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Hothouse Kids: The Dilemma of the Gifted Child

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Overview

Critically acclaimed author Alissa Quart breaks the news about an issue that will be of urgent concern to parents and educators as well as adult readers with "gifted" pasts: the dilemma of the gifted child. While studies show that children who are superior learners do benefit from enriched early education, the intensely competitive lives of America's gifted and talented kids do have risks. The pressure can have long-term effects in adult life, from debilitating perfectionism to ...

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Overview

Critically acclaimed author Alissa Quart breaks the news about an issue that will be of urgent concern to parents and educators as well as adult readers with "gifted" pasts: the dilemma of the gifted child. While studies show that children who are superior learners do benefit from enriched early education, the intensely competitive lives of America's gifted and talented kids do have risks. The pressure can have long-term effects in adult life, from debilitating perfectionism to performance anxiety and lifelong feelings of failure.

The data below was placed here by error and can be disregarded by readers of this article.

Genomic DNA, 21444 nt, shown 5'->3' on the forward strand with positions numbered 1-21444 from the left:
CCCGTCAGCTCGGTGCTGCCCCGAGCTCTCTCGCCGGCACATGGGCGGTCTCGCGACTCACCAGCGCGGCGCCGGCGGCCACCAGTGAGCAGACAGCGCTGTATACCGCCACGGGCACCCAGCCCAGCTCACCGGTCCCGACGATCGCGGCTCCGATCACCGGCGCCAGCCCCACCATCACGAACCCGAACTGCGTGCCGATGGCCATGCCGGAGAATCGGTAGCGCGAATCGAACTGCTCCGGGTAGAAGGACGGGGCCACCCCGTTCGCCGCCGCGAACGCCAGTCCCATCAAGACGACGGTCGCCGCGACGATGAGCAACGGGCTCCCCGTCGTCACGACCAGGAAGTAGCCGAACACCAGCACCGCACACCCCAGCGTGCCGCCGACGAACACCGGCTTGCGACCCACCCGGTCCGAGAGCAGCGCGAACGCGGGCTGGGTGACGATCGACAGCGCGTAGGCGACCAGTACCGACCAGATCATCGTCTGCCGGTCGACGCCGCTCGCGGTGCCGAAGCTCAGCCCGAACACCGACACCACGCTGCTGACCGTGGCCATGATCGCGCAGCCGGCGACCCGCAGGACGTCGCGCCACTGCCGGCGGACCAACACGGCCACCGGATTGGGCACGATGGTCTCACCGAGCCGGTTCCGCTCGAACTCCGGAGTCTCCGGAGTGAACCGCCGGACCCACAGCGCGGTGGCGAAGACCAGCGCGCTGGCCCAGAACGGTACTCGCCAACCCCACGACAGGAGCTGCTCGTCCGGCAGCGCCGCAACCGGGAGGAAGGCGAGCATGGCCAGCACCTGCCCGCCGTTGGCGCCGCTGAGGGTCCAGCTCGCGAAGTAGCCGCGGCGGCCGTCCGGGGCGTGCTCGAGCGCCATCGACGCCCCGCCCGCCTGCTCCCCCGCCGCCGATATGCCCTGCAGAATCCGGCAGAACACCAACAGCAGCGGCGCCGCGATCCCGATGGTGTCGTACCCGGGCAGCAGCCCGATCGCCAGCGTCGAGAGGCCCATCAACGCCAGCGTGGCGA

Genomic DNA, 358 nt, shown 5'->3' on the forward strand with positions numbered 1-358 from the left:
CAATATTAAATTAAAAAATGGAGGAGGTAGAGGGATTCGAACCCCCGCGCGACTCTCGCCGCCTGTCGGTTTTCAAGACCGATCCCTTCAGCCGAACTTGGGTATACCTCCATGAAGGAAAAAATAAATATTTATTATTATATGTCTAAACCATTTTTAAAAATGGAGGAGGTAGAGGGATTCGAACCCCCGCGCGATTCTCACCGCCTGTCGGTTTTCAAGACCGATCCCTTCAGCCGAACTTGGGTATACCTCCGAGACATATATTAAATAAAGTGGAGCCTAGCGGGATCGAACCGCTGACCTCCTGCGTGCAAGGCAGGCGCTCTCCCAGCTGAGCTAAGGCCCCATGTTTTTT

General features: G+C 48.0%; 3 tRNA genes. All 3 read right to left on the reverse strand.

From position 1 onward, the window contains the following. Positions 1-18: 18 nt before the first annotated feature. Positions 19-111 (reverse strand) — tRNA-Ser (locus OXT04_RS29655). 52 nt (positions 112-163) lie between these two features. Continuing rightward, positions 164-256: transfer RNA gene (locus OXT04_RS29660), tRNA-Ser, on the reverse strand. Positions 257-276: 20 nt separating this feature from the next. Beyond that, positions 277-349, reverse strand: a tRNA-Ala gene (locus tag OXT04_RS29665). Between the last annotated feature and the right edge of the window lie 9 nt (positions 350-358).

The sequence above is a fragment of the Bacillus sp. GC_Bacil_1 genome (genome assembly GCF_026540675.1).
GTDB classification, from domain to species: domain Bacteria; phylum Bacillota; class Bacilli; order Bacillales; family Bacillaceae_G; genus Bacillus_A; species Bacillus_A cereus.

Quart traveled the country to research the many ways in which the current craze to "produce" gifted kids and prodigies has gone too far. Exploring the overhyped world of baby edutainment and "better baby" early education programs, she takes a hard look at the claims about educational toys and baby sign language. Taking readers inside the ever-more elite world of IQ testing, she reveals the proliferation of new categories of giftedness, including "terrifyingly" and "severely" gifted and examines the true value of such testing. Profiling the explosion of kid competitions-from Scrabble(tm) and chess to child preaching-she uncovers the dangers of such heated pressure to excel so early in life and exposes the prodigy hunters who search science and math fairs for teens to hire for Wall Street investment firms. Critiquing the professionalization of play, she visits with kids who've been identified as prodigies-from a four-year-old painter whose works sell for $300,000, to an eight-year-old professional skateboarder who is backed by nine corporate sponsors. Surveying expert assessments of the necessary role of unstructured play in child development, she warns about the disappearance of recess and the pitfalls of children's overstuffed schedules today. She also profiles the growing divide in opportunities for wealthy kids versus those from middle and lower income families who are losing out as gifted programs at public schools are gutted in the wake of the No Child Left Behind Act.